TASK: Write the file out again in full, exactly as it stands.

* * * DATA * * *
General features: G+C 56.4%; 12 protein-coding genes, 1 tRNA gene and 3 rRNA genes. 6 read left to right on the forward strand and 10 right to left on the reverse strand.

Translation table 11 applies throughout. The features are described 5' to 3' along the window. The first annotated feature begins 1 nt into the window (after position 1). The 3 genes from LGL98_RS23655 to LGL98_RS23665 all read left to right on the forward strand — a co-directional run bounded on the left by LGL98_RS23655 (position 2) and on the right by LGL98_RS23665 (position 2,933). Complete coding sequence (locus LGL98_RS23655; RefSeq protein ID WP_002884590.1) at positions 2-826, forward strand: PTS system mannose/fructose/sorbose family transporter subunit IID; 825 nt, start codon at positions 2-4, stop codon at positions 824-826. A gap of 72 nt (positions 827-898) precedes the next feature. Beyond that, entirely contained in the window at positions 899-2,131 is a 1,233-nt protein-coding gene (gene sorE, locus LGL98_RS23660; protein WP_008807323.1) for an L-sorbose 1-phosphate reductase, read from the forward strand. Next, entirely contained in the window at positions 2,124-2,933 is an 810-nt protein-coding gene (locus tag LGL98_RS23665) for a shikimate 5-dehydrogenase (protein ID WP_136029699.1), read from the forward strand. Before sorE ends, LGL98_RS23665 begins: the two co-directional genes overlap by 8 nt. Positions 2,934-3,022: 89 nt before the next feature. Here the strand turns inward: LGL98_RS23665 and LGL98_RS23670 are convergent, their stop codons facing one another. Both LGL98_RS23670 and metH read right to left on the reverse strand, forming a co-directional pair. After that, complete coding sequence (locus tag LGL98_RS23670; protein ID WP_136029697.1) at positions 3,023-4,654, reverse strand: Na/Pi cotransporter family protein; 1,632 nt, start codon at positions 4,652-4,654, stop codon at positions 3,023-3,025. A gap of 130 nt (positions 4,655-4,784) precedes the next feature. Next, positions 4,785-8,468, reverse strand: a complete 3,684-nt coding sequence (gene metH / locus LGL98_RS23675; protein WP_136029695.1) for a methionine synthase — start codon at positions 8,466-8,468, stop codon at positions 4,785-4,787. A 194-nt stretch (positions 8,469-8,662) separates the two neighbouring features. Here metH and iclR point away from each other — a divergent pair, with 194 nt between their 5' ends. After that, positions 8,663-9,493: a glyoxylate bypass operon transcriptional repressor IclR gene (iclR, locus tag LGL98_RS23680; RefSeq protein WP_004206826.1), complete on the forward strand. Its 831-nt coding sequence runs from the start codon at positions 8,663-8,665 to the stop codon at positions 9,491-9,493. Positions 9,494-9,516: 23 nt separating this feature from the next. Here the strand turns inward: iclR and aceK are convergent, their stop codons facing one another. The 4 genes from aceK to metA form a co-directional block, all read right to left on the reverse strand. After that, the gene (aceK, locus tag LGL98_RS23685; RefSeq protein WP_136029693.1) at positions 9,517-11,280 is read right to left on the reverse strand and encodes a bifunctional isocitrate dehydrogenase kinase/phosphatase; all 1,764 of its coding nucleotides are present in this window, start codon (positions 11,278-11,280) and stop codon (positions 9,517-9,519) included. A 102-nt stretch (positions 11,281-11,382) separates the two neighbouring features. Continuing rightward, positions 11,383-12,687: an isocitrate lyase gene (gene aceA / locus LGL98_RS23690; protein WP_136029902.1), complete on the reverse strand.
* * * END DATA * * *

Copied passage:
General features: G+C 56.4%; 12 protein-coding genes, 1 tRNA gene and 3 rRNA genes. 6 read left to right on the forward strand and 10 right to left on the reverse strand.

Translation table 11 applies throughout. The features are described 5' to 3' along the window. The first annotated feature begins 1 nt into the window (after position 1). The 3 genes from LGL98_RS23655 to LGL98_RS23665 all read left to right on the forward strand — a co-directional run bounded on the left by LGL98_RS23655 (position 2) and on the right by LGL98_RS23665 (position 2,933). Complete coding sequence (locus LGL98_RS23655; RefSeq protein ID WP_002884590.1) at positions 2-826, forward strand: PTS system mannose/fructose/sorbose family transporter subunit IID; 825 nt, start codon at positions 2-4, stop codon at positions 824-826. A gap of 72 nt (positions 827-898) precedes the next feature. Beyond that, entirely contained in the window at positions 899-2,131 is a 1,233-nt protein-coding gene (gene sorE, locus LGL98_RS23660; protein WP_008807323.1) for an L-sorbose 1-phosphate reductase, read from the forward strand. Next, entirely contained in the window at positions 2,124-2,933 is an 810-nt protein-coding gene (locus tag LGL98_RS23665) for a shikimate 5-dehydrogenase (protein ID WP_136029699.1), read from the forward strand. Before sorE ends, LGL98_RS23665 begins: the two co-directional genes overlap by 8 nt. Positions 2,934-3,022: 89 nt before the next feature. Here the strand turns inward: LGL98_RS23665 and LGL98_RS23670 are convergent, their stop codons facing one another. Both LGL98_RS23670 and metH read right to left on the reverse strand, forming a co-directional pair. After that, complete coding sequence (locus tag LGL98_RS23670; protein ID WP_136029697.1) at positions 3,023-4,654, reverse strand: Na/Pi cotransporter family protein; 1,632 nt, start codon at positions 4,652-4,654, stop codon at positions 3,023-3,025. A gap of 130 nt (positions 4,655-4,784) precedes the next feature. Next, positions 4,785-8,468, reverse strand: a complete 3,684-nt coding sequence (gene metH / locus LGL98_RS23675; protein WP_136029695.1) for a methionine synthase — start codon at positions 8,466-8,468, stop codon at positions 4,785-4,787. A 194-nt stretch (positions 8,469-8,662) separates the two neighbouring features. Here metH and iclR point away from each other — a divergent pair, with 194 nt between their 5' ends. After that, positions 8,663-9,493: a glyoxylate bypass operon transcriptional repressor IclR gene (iclR, locus tag LGL98_RS23680; RefSeq protein WP_004206826.1), complete on the forward strand. Its 831-nt coding sequence runs from the start codon at positions 8,663-8,665 to the stop codon at positions 9,491-9,493. Positions 9,494-9,516: 23 nt separating this feature from the next. Here the strand turns inward: iclR and aceK are convergent, their stop codons facing one another. The 4 genes from aceK to metA form a co-directional block, all read right to left on the reverse strand. After that, the gene (aceK, locus tag LGL98_RS23685; RefSeq protein WP_136029693.1) at positions 9,517-11,280 is read right to left on the reverse strand and encodes a bifunctional isocitrate dehydrogenase kinase/phosphatase; all 1,764 of its coding nucleotides are present in this window, start codon (positions 11,278-11,280) and stop codon (positions 9,517-9,519) included. A 102-nt stretch (positions 11,281-11,382) separates the two neighbouring features. Continuing rightward, positions 11,383-12,687: an isocitrate lyase gene (gene aceA / locus LGL98_RS23690; protein WP_136029902.1), complete on the reverse strand.